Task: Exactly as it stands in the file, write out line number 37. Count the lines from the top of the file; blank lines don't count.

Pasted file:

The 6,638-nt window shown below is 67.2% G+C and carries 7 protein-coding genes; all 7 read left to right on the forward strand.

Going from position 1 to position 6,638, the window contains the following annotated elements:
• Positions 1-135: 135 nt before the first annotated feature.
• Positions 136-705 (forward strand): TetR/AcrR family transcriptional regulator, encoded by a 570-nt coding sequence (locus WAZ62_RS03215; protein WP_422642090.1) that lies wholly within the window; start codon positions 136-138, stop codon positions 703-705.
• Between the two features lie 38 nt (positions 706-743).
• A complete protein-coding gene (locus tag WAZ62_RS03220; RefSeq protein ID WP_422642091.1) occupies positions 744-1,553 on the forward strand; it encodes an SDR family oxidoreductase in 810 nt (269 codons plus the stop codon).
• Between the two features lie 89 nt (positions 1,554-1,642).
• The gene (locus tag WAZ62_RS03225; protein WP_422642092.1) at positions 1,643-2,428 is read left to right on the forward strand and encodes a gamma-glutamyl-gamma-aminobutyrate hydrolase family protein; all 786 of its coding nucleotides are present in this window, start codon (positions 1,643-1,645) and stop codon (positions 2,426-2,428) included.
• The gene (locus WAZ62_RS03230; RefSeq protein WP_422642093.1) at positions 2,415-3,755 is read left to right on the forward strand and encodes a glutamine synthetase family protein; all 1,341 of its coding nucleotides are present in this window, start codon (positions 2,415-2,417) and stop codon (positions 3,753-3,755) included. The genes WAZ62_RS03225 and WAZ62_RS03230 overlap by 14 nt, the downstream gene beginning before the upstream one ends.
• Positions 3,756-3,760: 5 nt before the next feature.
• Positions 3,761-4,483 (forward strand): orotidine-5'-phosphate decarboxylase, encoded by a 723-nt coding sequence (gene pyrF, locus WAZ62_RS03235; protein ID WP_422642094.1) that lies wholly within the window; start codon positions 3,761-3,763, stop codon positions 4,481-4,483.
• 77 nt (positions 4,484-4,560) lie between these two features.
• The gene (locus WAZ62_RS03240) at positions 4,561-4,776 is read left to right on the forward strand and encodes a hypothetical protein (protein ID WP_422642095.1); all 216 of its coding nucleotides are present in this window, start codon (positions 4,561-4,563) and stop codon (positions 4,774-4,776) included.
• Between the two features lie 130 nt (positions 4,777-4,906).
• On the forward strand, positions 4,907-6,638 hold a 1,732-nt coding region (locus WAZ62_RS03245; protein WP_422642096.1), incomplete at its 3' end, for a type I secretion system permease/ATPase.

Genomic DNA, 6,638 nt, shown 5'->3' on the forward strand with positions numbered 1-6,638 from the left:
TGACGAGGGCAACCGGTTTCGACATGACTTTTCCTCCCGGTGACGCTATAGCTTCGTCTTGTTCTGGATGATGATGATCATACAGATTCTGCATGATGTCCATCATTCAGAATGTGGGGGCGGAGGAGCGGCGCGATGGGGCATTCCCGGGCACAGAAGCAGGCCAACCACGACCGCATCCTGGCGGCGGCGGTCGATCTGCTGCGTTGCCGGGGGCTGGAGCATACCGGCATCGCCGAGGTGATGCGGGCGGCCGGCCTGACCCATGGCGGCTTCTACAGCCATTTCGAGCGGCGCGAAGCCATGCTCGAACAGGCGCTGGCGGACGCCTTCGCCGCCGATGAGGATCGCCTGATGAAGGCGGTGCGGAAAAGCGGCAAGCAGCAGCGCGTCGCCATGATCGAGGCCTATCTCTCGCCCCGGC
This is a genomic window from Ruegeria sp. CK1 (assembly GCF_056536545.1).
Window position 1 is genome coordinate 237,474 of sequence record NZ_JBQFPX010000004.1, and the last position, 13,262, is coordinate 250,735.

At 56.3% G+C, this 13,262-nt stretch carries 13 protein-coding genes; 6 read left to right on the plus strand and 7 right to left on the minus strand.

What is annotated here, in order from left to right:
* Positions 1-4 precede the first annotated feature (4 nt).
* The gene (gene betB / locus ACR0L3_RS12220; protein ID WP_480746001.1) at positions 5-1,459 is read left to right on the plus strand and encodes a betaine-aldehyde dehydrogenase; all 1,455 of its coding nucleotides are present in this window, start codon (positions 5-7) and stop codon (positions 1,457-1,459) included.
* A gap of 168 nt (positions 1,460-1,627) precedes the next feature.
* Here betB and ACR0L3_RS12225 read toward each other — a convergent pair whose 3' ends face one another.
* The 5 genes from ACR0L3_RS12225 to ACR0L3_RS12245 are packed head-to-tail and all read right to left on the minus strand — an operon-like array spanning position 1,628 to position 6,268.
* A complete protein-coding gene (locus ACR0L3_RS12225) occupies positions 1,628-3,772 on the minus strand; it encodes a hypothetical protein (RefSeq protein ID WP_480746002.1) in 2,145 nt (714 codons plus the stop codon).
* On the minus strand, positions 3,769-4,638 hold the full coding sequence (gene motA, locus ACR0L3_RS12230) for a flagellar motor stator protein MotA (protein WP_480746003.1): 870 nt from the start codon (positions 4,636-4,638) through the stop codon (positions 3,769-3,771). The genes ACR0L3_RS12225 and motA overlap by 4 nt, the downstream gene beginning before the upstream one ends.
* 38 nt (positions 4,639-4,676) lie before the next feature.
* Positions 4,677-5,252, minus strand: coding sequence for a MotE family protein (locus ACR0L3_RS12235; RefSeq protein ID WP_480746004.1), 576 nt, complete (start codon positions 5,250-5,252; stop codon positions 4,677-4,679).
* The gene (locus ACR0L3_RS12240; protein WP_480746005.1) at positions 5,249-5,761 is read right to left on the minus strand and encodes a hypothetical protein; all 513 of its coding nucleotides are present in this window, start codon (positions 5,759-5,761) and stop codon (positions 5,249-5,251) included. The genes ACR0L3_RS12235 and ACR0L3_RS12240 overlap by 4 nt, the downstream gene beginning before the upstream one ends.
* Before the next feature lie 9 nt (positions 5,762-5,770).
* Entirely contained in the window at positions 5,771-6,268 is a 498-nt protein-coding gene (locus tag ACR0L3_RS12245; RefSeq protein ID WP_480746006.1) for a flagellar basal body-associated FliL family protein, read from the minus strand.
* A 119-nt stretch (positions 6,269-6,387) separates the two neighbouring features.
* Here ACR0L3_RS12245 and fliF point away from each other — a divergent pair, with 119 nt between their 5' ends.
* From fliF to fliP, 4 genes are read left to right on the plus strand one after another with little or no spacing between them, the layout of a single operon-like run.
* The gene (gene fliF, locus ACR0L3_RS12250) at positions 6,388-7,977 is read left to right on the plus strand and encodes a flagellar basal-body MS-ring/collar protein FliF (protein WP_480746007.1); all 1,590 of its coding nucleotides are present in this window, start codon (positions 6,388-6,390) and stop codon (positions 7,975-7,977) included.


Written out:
* The gene (gene fliF, locus ACR0L3_RS12250) at positions 6,388-7,977 is read left to right on the plus strand and encodes a flagellar basal-body MS-ring/collar protein FliF (protein WP_480746007.1); all 1,590 of its coding nucleotides are present in this window, start codon (positions 6,388-6,390) and stop codon (positions 7,975-7,977) included.